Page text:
That advice is the key to understanding many things. The more you learn about animal behavior -- and even the behavior of lower life forms -- the easier it is to see the many fine and subtle similarities between humans of vastly different cultures.
For example, if you take it down to the level of say, a cockroach, you'd be amazed to learn that they share psychological traits with humans. For example, it's well established that 'bad boy' males are very attractive to female humans. For some unknown reason, the bad boys bring out the mothering instinct in many women.
It's the same in the world of cockroaches. Scientists have learned from observation that there are 'bad boy' cockroaches -- they run around and bully other male cockroaches, display fickle behavior towards the females, but these are the males who are the most popular with female cockroaches. Go figure.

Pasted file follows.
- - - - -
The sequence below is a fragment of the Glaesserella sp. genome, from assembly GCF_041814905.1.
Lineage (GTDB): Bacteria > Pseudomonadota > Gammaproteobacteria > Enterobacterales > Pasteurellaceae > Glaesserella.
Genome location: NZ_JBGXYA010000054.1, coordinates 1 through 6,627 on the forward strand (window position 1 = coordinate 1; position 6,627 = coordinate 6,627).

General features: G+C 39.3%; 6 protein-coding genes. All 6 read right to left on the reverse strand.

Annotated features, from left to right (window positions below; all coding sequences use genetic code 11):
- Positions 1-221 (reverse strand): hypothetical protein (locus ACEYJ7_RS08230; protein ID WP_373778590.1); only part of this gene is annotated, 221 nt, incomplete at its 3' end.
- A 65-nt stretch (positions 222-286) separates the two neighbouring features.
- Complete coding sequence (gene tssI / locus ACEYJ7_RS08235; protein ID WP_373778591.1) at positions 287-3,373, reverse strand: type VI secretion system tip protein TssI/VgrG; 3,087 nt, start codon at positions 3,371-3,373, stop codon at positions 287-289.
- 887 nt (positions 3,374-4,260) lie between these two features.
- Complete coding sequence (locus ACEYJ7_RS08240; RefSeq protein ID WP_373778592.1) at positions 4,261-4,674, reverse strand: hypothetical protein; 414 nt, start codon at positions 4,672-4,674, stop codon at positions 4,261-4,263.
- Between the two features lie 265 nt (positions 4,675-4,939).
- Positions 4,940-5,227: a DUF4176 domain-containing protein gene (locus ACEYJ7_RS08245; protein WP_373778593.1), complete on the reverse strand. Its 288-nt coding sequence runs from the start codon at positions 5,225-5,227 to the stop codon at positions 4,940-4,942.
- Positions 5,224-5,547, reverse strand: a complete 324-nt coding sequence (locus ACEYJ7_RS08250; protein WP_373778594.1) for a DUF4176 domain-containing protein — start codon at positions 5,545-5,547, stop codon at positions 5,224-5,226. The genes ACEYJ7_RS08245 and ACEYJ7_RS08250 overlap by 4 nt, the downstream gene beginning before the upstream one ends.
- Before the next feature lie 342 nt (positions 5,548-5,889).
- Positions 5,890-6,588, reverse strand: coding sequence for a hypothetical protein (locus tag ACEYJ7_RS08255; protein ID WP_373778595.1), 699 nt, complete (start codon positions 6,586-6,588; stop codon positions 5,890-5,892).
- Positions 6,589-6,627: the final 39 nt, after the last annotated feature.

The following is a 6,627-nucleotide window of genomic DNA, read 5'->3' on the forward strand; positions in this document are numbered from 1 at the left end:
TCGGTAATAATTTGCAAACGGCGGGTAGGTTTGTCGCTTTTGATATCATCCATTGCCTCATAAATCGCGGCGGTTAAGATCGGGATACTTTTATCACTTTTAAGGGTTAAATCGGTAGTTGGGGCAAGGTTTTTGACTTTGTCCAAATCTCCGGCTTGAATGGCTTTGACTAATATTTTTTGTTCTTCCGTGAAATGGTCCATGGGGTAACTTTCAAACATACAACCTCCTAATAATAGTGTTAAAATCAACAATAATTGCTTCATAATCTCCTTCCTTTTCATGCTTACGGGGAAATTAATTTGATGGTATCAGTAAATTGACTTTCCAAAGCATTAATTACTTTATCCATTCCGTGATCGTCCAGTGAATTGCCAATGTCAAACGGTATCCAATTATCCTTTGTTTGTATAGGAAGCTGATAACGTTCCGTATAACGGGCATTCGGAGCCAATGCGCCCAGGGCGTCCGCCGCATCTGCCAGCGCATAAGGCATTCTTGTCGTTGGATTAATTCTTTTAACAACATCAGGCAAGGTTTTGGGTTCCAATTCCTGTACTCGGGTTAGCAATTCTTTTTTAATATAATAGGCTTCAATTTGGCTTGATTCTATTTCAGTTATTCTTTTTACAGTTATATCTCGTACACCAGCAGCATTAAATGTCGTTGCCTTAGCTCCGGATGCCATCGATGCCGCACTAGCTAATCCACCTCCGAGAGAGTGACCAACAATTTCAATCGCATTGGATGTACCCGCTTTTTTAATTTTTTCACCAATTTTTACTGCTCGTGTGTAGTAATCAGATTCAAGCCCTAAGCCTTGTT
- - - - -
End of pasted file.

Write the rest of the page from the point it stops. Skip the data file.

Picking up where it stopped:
Pundita has a story to top that one, but I want the reader to promise not to attempt to replicate the results. On second thought, I want to consider before telling the story because as soon as you warn certain types not to do something, they go right out and do it.
Of course you don't want to get carried away with identifying with lower life forms, but a lot of the wisdom we have collected over the millennia about how to deal with each other is based on observing wildlife. Consider the warnings we give about 'human snakes,' human vultures, and so on. Now that there isn't much wildlife to observe in our daily lives, we're tending to lose that wisdom, or at least not pay much attention to it.
Yet the wisdom speaks to atavistic traits that are shared by all humans. All humans know how to use guile, all humans experience envy and pride, resent a know-it-all, display impatience, and so on. Humans share a vast array of subtle traits. The gestalt we call human nature.